INDIANAPOLIS (March 29, 2002)—Both Bridgestone/Firestone and Ford Motor Co. say they will appeal an Indianapolis federal judge's decision to keep 121 Ford-Firestone lawsuits involving Venezuelan and Colombian defendants in U.S. courts.
The U.S. is the appropriate place for the lawsuits to be heard involving rollovers of Ford Explorers and tread separations on the vehicles' Firestone tires, ruled Judge Sarah Evans Barker of the U.S. District Court for the Southern District of Indiana in a March 25 decision.
Ms. Barker is the judge in charge of the consolidated litigation against Ford and Bridgestone/Firestone for the personal injury and wrongful death cases arising from Firestone ATX, ATX II and Wilderness AT tires that were original equipment on Ford Explorers.
Of about 700 cases involving Ford and Firestone in U.S. courts, some 200 were filed by foreign plaintiffs. Most come from Venezuela and Colombia, but some also have been filed on behalf of plaintiffs from Ecuador, Mexico, Argentina, Panama, Costa Rica, Bolivia, Saudi Arabia, Qatar, Thailand and the United Kingdom.
Ford and Firestone argue that those cases can be fairly adjudicated only in the countries where the accidents occurred, particularly since the vehicles and tires often were manufactured in those countries.
Plaintiffs' attorneys, however, argue that the products were designed in the U.S., and thus subject to U.S. law. They also claim the companies deliberately hid from U.S. regulators information on defects in the Venezuelan vehicles and tires—a charge the companies deny.
Indeed, a consumer satisfaction campaign in Venezuela, Colombia and Ecuador played a key role in the events leading up to the recall of 6.5 million Firestone tires and the passage of the Transportation Recall Efficiency, Accountability and Documentation (TREAD) Act.
In August 1999, Ford replaced the Firestone Wilderness OE tires on 40,000 Ford Explorers and other Ford sport-utility vehicles in the three South American countries. The replacement tires were Goodyear Wranglers with a higher temperature resistance rating than the Wilderness tires.
Later, Ford also discovered that many of the Wilderness tires did not have nylon cap plies, although they were marked as having them.
At the time, no U.S. auto or tire maker was legally bound to report a foreign recall or consumer satisfaction program to the National Highway Traffic Safety Administration.
The Venezuelan action, plus a similar one in Saudi Arabia and the Persian Gulf, led Congress to make the reporting of foreign recalls and adjustments a key part of the TREAD Act.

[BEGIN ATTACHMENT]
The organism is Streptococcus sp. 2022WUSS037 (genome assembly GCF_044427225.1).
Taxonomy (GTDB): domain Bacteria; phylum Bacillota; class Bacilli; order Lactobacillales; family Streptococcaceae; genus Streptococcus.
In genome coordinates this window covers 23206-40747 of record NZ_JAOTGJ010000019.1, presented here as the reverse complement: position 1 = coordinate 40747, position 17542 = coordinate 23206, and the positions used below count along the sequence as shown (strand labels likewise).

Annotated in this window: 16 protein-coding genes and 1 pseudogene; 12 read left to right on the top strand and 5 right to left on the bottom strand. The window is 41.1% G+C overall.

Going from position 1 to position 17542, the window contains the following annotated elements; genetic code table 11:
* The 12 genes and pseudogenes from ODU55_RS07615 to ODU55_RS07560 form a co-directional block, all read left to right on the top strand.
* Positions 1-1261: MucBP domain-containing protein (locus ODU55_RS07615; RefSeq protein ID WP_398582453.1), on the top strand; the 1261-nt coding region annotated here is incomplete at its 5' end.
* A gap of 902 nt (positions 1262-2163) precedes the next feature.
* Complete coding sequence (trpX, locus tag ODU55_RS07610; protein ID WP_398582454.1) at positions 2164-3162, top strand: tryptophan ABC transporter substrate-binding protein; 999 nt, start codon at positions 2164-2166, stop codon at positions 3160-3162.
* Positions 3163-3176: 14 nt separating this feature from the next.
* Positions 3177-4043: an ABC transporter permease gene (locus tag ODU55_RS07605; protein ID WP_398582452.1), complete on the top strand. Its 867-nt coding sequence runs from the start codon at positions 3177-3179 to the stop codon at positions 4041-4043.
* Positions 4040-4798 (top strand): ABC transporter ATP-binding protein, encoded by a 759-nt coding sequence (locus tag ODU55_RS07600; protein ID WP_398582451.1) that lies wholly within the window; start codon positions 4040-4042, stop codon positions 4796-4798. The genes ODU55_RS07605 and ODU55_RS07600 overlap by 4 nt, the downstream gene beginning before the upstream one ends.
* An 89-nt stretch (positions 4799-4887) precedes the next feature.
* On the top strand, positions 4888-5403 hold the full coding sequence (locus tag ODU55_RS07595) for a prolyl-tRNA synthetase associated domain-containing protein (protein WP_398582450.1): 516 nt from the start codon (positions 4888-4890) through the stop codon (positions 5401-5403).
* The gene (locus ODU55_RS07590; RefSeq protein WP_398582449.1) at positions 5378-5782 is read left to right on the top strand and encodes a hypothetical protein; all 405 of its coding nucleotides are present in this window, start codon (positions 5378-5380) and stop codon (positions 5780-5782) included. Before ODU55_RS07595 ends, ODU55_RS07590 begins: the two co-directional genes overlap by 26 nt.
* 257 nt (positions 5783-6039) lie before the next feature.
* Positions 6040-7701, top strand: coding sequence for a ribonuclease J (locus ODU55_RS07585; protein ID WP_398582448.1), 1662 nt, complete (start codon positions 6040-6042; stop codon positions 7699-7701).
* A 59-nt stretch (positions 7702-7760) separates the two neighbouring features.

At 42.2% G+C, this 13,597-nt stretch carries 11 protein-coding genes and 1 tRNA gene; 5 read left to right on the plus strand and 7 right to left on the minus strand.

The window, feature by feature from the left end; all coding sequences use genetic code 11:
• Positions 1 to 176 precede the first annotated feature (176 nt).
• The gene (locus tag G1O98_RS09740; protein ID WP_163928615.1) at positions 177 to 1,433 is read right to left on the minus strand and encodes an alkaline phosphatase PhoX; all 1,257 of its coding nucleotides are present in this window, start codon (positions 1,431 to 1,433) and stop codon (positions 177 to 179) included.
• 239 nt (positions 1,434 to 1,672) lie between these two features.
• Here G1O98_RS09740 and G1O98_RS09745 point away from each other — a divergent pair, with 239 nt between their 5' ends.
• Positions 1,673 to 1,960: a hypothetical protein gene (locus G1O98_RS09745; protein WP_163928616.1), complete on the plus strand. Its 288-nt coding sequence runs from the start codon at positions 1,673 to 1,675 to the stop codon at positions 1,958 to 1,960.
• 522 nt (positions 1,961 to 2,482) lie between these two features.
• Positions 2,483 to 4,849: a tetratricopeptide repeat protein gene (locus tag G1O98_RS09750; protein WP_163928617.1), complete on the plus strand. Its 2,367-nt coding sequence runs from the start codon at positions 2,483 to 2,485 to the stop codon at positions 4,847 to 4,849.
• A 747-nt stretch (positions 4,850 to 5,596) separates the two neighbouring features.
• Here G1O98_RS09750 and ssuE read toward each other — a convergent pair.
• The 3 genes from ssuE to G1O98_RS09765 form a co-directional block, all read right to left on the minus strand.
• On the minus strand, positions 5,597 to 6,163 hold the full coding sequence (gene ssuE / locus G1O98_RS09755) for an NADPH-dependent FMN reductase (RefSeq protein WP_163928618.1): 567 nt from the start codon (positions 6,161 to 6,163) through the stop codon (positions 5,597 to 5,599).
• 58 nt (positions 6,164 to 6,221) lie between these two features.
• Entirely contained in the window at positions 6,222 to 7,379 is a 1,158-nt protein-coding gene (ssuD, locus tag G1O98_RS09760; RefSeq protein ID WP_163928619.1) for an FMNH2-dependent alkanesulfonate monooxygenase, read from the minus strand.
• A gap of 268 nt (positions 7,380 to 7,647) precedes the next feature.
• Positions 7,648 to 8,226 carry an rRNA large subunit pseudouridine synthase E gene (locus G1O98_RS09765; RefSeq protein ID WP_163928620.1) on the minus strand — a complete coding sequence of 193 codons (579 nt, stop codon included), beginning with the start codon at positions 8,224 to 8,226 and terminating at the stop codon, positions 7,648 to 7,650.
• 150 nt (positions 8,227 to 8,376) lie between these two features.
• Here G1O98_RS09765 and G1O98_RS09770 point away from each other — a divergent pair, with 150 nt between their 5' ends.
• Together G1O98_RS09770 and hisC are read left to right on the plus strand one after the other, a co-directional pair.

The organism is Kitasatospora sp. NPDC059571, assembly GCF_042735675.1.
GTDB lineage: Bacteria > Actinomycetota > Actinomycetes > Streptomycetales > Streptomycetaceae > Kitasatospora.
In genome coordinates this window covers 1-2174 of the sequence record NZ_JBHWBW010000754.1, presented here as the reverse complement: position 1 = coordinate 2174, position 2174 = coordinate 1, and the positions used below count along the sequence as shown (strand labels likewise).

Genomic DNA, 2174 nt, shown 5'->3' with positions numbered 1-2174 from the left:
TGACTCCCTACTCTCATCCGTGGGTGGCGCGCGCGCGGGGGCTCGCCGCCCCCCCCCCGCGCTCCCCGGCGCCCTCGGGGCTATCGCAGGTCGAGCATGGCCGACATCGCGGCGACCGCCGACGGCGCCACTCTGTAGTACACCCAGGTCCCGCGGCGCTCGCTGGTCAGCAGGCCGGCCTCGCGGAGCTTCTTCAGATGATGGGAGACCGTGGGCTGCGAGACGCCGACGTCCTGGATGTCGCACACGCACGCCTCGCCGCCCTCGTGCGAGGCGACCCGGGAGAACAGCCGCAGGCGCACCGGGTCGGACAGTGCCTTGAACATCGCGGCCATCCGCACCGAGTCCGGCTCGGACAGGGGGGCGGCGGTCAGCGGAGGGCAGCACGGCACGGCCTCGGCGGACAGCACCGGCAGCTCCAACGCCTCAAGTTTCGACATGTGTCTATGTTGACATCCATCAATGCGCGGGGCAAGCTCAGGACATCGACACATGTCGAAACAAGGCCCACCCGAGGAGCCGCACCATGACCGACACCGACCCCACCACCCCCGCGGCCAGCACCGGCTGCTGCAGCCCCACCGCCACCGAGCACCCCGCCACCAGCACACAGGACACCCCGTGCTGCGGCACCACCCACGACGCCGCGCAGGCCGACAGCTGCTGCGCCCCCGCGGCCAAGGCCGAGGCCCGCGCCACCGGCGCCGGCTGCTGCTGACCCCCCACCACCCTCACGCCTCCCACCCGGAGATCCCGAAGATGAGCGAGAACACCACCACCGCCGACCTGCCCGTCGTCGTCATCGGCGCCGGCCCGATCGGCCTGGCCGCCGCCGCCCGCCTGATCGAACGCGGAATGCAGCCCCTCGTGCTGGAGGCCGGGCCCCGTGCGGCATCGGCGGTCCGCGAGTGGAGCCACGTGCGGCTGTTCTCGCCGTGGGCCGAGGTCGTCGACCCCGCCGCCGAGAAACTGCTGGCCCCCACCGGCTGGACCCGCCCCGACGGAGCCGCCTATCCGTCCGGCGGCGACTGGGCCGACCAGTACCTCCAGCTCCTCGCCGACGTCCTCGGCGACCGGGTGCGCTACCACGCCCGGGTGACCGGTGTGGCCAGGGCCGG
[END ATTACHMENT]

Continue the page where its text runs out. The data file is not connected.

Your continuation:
Ms. Barker's decision has significant future precedental value, according to Tab Turner, a Little Rock, Ark., plaintiffs' attorney involved in the Ford-Firestone cases.
This marks the first time a U.S. judge has recognized the right of foreign nationals to sue in U.S. courts for products designed in or imported from the U.S., he said.
The decision also has a significant direct impact on Ford and Firestone, according to Mr. Turner.
“In Venezuela or Colombia, Ford and Firestone would pay 5 or 10 cents on the dollar on those cases,” he said. “But in the U.S., they become just as much a subject for settlement as any other cases. That means they must come up with the extra revenue to settle more than 100 cases they weren't planning to settle—and when you settle that many cases, you're not talking nickels and dimes.”
“It's not a ruling that makes sense,” said a Ford spokeswoman, affirming her company's decision to appeal. “You're allowing individuals from other countries to sue in U.S. courts without giving the companies access for discovery or witnesses.”
In a prepared statement, Bridgestone/Firestone said it was disappointed with the judge's ruling.
“We believe these disputes should be resolved in the countries where the accidents occurred, where the plaintiffs and their families live, and where the witnesses and investigating officers are located,” the company said. “Further, the majority of these accidents involved Venezuelan-made Explorers with Venezuelan-made tires.”
This is the second decision by Ms. Barker since the New Year that Ford and Firestone have resolved to appeal.
On Feb. 12, the U.S. 7th Circuit Court of Appeals agreed to hear the firms' appeal of Ms. Barker's certification of a product liability class-action lawsuit against them.